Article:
Mississippi Innocence

Thursday, January 27th, 2011

Documentarian Joe York’s movie about the cases of Kennedy Brewer and Levon Brooks premieres next month at the Oxford Film Festival. Here’s a trailer. Pay close attention and you’ll see a quick shot of a younger, slightly plumper Radley Balko.

Looks like it’s going to be a great film.

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6 Responses to “Mississippi Innocence

  1. #1 |  Stephen | 

    Is this the kind of movie that has a chance at making money?

    I hope so because it looks like Mississippi isn’t going to pay these two anything. Maybe they can get a little something from the film.

  2. #2 |  Ed Kline | 

    Generally, ‘younger’ and ‘slightly plumper’, arent suppposed to go together unless you’re speaking of infants and small toddlers, but congratulations on losing some weight?

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  4. #4 |  pam | 

    Tickets are on sale here and you can print them out and get a map as well.


  5. #5 |  Andrew S. | 

    Hopefully that gets a good, wide release (Netflix streaming, Showtime or HBO, something) once it plays at the festival, because it looks like it deserves to be seen.

  6. #6 |  cinesimon | 

    I soi agree with the guy on the trailer: those in law enfoprrcement who use a combination of ‘truthiness'(‘He was guilty. I could feel it in my gut’ is a common line from cops), threats of death, threats of having one’s family ruined etc(to witnesses) and outright lies – to the court, to the DA(many of whom also regularly & willingly tell lies to convict), for withholding evidence, for tainting the jury, and on and on – should be held accountable – and far more so than if a member of the public commits perjury, given the consequences of their actions are far worse than the actions of the actual murder they claim to seek.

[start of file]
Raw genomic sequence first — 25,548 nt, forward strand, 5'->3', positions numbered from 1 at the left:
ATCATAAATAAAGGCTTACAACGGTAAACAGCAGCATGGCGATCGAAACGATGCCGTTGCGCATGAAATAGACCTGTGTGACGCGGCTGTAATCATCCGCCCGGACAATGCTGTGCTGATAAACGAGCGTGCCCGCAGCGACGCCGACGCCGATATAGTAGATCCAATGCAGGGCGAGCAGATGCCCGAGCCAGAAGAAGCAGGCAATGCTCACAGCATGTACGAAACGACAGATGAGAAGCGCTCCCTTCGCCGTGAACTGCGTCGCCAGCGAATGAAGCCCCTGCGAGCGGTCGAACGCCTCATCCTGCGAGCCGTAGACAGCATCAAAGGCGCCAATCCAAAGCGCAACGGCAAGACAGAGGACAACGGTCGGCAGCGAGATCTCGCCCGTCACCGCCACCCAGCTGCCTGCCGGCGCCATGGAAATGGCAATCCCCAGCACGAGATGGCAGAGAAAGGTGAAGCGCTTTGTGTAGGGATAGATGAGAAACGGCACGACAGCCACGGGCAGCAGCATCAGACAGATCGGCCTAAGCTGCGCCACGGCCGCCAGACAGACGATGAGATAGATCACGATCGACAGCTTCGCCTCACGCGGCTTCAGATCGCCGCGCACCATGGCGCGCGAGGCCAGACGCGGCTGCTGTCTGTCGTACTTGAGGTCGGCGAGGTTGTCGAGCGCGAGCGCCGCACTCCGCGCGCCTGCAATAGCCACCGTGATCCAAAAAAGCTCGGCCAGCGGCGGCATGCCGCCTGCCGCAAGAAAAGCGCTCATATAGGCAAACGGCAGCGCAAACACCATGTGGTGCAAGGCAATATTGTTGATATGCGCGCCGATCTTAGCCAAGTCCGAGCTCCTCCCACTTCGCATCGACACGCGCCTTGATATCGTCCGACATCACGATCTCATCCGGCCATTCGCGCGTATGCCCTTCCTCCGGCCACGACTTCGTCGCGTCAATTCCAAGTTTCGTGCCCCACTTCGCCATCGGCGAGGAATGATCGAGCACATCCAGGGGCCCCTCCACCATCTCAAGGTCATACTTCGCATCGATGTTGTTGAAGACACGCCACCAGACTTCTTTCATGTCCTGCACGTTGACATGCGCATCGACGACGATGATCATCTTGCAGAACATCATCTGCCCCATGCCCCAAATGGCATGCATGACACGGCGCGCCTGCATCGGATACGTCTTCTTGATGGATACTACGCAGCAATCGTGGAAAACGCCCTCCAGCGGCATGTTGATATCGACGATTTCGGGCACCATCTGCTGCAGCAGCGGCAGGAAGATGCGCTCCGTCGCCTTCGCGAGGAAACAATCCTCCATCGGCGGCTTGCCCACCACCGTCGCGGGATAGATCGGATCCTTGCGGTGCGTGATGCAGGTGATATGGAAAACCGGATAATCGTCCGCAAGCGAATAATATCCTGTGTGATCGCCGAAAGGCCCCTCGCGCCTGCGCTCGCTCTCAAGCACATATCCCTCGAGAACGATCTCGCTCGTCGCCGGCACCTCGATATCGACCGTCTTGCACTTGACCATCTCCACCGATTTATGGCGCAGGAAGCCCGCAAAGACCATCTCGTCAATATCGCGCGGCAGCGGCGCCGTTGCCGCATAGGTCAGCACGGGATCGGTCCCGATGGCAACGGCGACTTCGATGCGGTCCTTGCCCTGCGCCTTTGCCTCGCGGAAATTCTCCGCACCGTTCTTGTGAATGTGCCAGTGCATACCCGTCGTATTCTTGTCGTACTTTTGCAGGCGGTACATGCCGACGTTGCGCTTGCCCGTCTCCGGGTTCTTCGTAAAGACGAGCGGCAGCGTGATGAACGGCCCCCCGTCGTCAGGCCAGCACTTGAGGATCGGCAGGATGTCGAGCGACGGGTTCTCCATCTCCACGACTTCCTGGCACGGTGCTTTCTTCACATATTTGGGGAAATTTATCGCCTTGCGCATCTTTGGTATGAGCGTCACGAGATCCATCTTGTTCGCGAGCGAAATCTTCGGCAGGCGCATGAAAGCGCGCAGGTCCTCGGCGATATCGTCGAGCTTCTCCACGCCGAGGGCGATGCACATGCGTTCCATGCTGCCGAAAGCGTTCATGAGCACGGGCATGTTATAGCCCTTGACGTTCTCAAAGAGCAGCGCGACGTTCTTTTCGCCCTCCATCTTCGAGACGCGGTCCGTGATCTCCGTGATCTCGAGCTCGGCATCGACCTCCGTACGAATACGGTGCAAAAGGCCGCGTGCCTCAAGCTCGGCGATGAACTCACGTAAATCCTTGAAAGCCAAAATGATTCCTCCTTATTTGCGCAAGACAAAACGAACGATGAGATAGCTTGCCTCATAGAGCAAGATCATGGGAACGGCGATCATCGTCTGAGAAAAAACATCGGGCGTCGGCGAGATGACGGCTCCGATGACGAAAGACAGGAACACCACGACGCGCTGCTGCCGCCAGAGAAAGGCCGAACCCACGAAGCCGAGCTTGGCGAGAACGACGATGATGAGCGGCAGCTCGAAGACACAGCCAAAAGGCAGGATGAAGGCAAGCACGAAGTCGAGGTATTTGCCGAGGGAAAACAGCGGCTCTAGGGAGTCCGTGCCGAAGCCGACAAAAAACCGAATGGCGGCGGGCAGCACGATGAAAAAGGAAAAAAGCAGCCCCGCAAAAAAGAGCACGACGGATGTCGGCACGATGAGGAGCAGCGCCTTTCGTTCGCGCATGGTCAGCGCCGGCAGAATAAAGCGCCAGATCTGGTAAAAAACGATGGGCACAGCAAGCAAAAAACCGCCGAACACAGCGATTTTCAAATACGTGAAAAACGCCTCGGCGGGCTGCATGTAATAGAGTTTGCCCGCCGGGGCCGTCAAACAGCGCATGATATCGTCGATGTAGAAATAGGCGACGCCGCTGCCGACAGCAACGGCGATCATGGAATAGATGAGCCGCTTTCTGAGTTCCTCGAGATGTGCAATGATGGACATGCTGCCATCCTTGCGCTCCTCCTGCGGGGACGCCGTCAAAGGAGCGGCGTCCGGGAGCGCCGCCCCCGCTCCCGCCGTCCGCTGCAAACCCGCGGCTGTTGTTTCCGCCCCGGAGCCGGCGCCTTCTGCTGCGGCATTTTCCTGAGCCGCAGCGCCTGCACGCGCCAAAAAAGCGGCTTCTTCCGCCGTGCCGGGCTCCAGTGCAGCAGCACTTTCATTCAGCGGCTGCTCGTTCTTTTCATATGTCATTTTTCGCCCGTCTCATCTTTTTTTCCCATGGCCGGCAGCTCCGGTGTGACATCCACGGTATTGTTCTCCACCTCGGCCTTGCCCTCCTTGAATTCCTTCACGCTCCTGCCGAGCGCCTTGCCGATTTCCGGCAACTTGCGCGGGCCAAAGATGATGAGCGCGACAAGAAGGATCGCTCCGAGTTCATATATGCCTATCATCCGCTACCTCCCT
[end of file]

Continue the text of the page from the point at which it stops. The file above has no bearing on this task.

To me, the most rotten of murder police and their enabling prosecutors are worse than the average serial killer, if one takes note of the effects they have on society; which reach far and wide.
    And I’d hope that the majority of GOOD cops and attorneys would agree.
    However, as we have seen over and over again, they do not. They prefer to aid in the covering up of the bad deeds of their colleagues, in a corrupt attempt at protecting their department – which only further damages the community, and their department in the medium term.

    These people need top be prosecuted as accessories after the fact for the crime/s they falsely accused someone of(if they lied and manipulate to gain a conviction), AND they need to be prosecuted for all that they actually did – sentences must be on the heavy end.

    Though in many(especially Southern but not limited to) states, communities actually support such corrupt practices, given those targeted are nearly always poor minorities.